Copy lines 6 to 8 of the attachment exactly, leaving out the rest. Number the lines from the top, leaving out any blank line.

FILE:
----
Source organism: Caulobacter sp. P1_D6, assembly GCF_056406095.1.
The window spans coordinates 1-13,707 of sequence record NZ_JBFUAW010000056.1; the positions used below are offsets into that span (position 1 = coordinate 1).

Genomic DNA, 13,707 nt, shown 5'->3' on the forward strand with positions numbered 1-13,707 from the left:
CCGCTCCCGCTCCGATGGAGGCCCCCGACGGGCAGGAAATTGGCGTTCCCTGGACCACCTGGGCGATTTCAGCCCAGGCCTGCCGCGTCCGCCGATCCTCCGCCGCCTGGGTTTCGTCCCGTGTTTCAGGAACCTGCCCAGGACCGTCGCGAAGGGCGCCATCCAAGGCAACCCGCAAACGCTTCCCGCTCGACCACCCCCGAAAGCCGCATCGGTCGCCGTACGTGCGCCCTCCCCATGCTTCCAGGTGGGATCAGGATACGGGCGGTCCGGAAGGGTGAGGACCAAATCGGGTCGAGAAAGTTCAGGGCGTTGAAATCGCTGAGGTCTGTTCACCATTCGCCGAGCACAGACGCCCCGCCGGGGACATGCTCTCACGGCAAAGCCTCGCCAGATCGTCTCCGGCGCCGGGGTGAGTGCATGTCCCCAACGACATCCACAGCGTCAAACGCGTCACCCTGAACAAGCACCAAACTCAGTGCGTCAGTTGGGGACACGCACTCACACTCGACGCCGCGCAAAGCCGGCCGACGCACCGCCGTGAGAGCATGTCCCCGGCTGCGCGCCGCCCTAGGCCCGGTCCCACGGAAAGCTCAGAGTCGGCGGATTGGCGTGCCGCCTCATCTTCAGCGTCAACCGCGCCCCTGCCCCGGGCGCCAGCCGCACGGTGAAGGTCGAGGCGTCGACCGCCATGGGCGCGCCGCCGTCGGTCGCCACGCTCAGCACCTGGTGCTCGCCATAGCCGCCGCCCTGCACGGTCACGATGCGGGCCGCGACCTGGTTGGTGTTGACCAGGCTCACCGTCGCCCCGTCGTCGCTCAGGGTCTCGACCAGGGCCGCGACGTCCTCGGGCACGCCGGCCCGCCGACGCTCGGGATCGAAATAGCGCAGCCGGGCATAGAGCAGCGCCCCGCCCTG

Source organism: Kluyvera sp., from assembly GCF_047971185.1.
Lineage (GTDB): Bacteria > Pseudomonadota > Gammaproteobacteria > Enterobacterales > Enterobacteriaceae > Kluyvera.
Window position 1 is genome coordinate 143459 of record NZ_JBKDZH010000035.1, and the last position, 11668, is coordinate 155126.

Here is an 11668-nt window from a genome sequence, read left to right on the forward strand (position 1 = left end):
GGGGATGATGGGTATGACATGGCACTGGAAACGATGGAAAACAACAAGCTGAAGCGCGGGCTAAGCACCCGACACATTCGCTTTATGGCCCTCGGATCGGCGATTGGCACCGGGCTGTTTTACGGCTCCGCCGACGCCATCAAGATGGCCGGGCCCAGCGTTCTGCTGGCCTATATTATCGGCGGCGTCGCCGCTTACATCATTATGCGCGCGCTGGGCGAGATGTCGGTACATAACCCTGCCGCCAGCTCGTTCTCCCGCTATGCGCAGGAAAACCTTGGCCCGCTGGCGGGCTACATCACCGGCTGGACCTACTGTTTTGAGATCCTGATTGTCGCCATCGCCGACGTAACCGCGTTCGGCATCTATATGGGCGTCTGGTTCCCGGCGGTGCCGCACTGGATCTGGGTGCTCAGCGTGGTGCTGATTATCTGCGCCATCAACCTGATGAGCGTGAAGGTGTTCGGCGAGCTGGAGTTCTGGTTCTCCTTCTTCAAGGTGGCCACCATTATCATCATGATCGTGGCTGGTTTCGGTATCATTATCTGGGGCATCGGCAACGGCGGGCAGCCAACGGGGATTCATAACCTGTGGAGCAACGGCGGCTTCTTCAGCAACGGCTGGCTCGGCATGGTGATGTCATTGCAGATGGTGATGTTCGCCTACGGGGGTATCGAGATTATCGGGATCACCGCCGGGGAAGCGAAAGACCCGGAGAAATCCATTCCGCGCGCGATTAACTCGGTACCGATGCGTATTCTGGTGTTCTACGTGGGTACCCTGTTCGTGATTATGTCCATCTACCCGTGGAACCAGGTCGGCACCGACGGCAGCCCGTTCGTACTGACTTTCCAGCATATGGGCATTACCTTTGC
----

Lineage (GTDB): Bacteria > Pseudomonadota > Gammaproteobacteria > Enterobacterales > Enterobacteriaceae > Kluyvera.
Window position 1 is genome coordinate 143459 of record NZ_JBKDZH010000035.1, and the last position, 11668, is coordinate 155126.

Here is an 11668-nt window from a genome sequence, read left to right on the forward strand (position 1 = left end):